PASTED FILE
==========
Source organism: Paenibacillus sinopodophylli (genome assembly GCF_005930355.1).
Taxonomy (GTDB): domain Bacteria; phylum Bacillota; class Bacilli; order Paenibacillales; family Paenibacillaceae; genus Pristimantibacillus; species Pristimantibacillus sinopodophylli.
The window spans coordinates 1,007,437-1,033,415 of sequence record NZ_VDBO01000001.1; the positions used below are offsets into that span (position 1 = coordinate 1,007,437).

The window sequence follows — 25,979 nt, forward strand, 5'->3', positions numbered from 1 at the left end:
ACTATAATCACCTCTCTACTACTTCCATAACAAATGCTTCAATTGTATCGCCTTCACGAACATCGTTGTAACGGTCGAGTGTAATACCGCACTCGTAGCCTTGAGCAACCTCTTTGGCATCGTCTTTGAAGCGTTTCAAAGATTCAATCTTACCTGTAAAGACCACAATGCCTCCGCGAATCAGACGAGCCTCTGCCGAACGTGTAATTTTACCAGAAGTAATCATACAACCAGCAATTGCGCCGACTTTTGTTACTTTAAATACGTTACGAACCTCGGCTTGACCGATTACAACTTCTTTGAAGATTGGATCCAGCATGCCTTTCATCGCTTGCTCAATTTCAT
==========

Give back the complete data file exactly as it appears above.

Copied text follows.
Source organism: Paenibacillus sinopodophylli (genome assembly GCF_005930355.1).
Taxonomy (GTDB): domain Bacteria; phylum Bacillota; class Bacilli; order Paenibacillales; family Paenibacillaceae; genus Pristimantibacillus; species Pristimantibacillus sinopodophylli.
The window spans coordinates 1,007,437-1,033,415 of sequence record NZ_VDBO01000001.1; the positions used below are offsets into that span (position 1 = coordinate 1,007,437).

The window sequence follows — 25,979 nt, forward strand, 5'->3', positions numbered from 1 at the left end:
ACTATAATCACCTCTCTACTACTTCCATAACAAATGCTTCAATTGTATCGCCTTCACGAACATCGTTGTAACGGTCGAGTGTAATACCGCACTCGTAGCCTTGAGCAACCTCTTTGGCATCGTCTTTGAAGCGTTTCAAAGATTCAATCTTACCTGTAAAGACCACAATGCCTCCGCGAATCAGACGAGCCTCTGCCGAACGTGTAATTTTACCAGAAGTAATCATACAACCAGCAATTGCGCCGACTTTTGTTACTTTAAATACGTTACGAACCTCGGCTTGACCGATTACAACTTCTTTGAAGATTGGATCCAGCATGCCTTTCATCGCTTGCTCAATTTCAT